judgemebymyusername

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Re: Warren Buffett shares his badassity
« Reply #18 on: March 01, 2012, 04:47:33 AM »
What kind of annual return can you get in real estate if you don't spend more than, say, three hours a week on it? (MMM's strategy doesn't count because he turned into a full-time project that required physical work.) I've been doing this since 2008 and made 72% in my best year. I'm pretty sure I'll be able to beat my record and get a triple-digit return this year - and keep in mind, I'm doing this part-time, in addition to my full-time job. But like I said, to each his own. You have your thing, I have mine. My only advice is to avoid making a fashionable mistake of underestimating and mocking something you don't fully understand.

If you're looking only at annual return in real estate, you're not looking deep enough. For starters you've got a monthly income, someone else paying your mortgage, tax deductions, equity you can use for further investments, and physical asset that has a history of beating inflation with practical use.

"I've been doing this since 2008 and made 72% in my best year. "

You've done well when the market was on one of it's highest and fastest 4 year upswings and you think you got it figured out. What are your retirement plans? Do you plan on day trading for the next 40 years? What is your exit strategy?  Do you plan on making more conservative bets when you get closer to retirement? What will you do when the market goes down? What is your tax strategy?

"My only advice is to avoid making a fashionable mistake of underestimating and mocking something you don't fully understand."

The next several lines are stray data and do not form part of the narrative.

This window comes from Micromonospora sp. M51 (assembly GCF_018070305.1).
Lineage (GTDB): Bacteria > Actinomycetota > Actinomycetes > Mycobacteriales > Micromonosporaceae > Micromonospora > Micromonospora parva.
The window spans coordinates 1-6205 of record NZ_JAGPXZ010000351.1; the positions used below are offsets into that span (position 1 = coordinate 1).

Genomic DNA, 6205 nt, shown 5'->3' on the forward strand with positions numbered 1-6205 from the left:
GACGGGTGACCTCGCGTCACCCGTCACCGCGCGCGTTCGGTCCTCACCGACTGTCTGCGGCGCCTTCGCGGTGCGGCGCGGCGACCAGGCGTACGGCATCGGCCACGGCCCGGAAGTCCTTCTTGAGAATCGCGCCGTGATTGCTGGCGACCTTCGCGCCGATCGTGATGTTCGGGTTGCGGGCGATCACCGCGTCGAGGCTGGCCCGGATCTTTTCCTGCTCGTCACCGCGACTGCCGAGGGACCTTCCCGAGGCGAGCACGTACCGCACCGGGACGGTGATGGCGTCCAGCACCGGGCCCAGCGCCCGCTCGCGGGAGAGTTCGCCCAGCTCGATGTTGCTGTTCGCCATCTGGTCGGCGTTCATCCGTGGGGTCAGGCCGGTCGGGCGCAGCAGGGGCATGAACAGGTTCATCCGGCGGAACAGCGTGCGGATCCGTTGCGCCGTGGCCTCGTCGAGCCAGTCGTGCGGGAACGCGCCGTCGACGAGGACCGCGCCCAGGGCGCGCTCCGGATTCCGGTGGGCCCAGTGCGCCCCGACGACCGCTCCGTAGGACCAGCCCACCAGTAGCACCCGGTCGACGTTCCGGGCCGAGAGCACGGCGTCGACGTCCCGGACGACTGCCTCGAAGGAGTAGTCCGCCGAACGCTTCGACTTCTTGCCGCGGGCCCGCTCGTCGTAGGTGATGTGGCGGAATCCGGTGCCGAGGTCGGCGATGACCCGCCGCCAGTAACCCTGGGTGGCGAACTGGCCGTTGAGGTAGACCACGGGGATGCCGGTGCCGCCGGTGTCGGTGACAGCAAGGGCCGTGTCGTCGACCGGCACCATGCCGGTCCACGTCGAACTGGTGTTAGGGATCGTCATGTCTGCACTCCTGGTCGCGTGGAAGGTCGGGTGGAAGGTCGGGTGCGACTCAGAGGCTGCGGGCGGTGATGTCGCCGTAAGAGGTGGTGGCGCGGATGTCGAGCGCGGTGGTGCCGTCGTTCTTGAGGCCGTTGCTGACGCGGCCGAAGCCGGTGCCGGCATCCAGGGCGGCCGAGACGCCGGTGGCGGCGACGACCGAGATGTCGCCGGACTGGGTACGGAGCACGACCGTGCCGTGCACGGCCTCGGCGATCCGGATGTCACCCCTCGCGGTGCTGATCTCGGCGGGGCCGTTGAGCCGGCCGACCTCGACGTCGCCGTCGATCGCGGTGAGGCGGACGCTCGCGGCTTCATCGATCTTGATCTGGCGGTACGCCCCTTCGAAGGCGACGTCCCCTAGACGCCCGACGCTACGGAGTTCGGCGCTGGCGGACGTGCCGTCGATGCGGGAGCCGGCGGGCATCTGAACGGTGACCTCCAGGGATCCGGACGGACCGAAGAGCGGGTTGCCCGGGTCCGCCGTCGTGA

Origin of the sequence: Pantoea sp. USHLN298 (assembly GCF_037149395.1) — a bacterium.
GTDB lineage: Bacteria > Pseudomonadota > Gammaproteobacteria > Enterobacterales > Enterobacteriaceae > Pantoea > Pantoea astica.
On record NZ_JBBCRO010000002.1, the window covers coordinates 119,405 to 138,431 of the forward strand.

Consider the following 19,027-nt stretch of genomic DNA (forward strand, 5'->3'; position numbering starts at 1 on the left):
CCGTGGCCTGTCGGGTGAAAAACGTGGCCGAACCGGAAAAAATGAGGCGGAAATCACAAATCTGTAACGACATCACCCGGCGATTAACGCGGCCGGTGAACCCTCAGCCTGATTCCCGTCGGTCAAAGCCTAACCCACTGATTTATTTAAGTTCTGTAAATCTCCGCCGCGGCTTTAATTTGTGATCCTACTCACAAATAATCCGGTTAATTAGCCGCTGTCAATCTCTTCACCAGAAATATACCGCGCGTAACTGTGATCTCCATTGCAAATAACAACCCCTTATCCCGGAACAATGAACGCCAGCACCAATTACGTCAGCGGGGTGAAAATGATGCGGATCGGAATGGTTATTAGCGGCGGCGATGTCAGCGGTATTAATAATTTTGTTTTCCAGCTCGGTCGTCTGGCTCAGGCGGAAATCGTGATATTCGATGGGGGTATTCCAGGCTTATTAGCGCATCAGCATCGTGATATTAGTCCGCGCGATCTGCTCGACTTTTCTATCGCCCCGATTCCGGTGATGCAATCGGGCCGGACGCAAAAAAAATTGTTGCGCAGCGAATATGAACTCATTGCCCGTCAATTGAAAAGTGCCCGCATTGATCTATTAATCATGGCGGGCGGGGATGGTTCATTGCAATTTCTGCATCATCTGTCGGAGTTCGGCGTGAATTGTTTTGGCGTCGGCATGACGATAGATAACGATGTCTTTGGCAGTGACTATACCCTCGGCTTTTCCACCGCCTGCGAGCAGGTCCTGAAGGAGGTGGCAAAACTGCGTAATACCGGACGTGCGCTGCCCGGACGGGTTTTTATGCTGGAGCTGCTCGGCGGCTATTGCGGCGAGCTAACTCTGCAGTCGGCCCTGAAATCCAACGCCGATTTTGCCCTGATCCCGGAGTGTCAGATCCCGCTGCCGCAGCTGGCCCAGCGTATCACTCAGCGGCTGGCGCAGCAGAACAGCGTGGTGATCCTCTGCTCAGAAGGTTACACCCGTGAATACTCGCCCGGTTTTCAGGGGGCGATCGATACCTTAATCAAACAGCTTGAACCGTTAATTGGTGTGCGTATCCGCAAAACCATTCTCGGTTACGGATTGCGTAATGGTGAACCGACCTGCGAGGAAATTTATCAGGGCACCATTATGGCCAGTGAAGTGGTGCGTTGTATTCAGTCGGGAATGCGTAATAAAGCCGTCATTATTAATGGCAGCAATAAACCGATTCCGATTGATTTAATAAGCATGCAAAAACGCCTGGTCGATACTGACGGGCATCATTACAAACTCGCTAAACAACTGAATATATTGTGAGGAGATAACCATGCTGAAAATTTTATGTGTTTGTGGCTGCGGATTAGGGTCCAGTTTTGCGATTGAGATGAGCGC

I understand it perfectly. Come back here when you're nearing retirement and let me know how this plan is working out for you. Don't get me wrong, it's great if you can skim a few bucks off some small swings and buy some beers on Friday, but don't think you're the first person to think day trading was the answer to making big bucks. The most successful investor in the world does the exact opposite thing that you do - he buys and holds long term. I suggest you read all 656 pages of Boglehead's book "Common Sense on Mutual Funds" and seriously consider the questions I asked above.

Grigory

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Re: Warren Buffett shares his badassity
« Reply #19 on: March 01, 2012, 07:20:45 AM »
What kind of annual return can you get in real estate if you don't spend more than, say, three hours a week on it?

If you're looking only at annual return in real estate, you're not looking deep enough. For starters you've got a monthly income, someone else paying your mortgage, tax deductions, equity you can use for further investments, and physical asset that has a history of beating inflation with practical use.